Nonoperative Approach to Acute Appendicitis Evaluated in Children

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Antibiotics safe as initial treatment for acute appendicitis
Antibiotics safe as initial treatment for acute appendicitis

(HealthDay News) — Avoiding surgery and treating appendicitis with antibiotics alone may be a safe approach for many children, according to a review published online Feb. 17 in Pediatrics.

Nigel Hall, Ph.D., an associate professor of pediatric surgery at the University of Southampton in the United Kingdom, and colleagues analyzed various prior studies reporting the use of antibiotics alone for cases of uncomplicated appendicitis in 413 children. Study designs varied widely and did not all compare the same factors.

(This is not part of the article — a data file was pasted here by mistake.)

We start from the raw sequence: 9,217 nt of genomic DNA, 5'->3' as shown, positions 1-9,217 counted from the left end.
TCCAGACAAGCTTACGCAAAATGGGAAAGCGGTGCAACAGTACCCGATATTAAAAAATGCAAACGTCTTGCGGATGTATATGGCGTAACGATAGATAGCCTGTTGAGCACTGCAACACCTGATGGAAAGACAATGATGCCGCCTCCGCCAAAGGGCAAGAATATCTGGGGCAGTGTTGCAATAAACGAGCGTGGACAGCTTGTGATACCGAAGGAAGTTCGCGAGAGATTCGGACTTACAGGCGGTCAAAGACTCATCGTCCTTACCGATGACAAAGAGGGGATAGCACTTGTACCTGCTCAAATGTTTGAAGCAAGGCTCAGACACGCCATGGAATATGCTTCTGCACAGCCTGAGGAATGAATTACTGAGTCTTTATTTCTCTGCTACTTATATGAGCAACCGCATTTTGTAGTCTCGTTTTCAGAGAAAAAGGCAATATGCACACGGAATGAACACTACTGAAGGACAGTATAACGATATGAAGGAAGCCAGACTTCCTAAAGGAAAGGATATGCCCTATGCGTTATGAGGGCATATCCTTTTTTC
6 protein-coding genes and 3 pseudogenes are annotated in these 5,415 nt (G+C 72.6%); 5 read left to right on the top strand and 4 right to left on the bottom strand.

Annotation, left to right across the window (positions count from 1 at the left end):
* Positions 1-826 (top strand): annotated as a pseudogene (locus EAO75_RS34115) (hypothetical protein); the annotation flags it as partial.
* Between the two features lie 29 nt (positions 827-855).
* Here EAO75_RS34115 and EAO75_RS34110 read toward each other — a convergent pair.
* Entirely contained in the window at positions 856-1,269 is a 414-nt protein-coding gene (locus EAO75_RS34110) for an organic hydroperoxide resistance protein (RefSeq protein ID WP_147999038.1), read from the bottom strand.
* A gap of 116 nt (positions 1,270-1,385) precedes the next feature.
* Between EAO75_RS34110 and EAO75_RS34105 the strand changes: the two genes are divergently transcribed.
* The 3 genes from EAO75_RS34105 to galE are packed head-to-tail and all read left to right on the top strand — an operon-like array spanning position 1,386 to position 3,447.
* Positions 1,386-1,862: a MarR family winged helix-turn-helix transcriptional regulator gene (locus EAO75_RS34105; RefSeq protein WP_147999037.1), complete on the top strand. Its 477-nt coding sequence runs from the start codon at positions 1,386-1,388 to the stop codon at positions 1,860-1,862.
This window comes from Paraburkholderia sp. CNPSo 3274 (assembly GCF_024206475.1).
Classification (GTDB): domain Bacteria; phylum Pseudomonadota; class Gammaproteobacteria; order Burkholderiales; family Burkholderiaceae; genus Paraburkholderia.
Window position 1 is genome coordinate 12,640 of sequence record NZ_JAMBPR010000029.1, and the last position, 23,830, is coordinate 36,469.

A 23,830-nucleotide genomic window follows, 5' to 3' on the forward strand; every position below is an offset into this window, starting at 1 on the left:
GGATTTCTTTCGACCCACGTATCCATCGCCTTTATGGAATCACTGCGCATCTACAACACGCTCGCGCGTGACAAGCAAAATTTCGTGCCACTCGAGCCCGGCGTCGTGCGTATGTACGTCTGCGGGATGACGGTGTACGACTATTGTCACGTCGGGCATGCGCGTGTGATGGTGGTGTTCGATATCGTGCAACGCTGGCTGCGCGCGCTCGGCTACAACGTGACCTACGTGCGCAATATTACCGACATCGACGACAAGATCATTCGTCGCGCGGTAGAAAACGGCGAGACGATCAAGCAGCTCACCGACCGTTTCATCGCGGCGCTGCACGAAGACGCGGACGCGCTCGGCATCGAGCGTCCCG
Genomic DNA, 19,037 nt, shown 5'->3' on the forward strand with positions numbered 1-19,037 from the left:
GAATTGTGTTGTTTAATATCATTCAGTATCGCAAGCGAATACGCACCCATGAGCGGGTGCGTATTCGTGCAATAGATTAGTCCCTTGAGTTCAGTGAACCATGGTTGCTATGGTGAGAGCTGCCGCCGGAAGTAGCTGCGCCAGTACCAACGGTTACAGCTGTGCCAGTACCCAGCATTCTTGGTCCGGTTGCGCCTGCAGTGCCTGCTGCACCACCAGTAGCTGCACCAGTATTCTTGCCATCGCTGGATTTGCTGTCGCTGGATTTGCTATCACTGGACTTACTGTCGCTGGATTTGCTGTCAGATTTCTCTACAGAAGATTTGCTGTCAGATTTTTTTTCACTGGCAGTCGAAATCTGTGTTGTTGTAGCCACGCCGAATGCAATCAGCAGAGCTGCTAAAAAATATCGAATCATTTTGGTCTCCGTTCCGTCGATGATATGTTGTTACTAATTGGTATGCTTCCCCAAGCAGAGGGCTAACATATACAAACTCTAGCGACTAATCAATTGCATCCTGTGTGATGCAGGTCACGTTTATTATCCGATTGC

The researchers found that after follow-up periods ranging from eight weeks to four years, nonsurgical treatment remained effective in 79 percent of children, with appendicitis returning in 14 percent. No serious complications related to nonsurgical treatment were reported.

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"Longer-term clinical outcomes and cost-effectiveness of nonoperative treatment compared with appendectomy require further evaluation, preferably in large randomized trials, to reliably inform decision making," the authors write.

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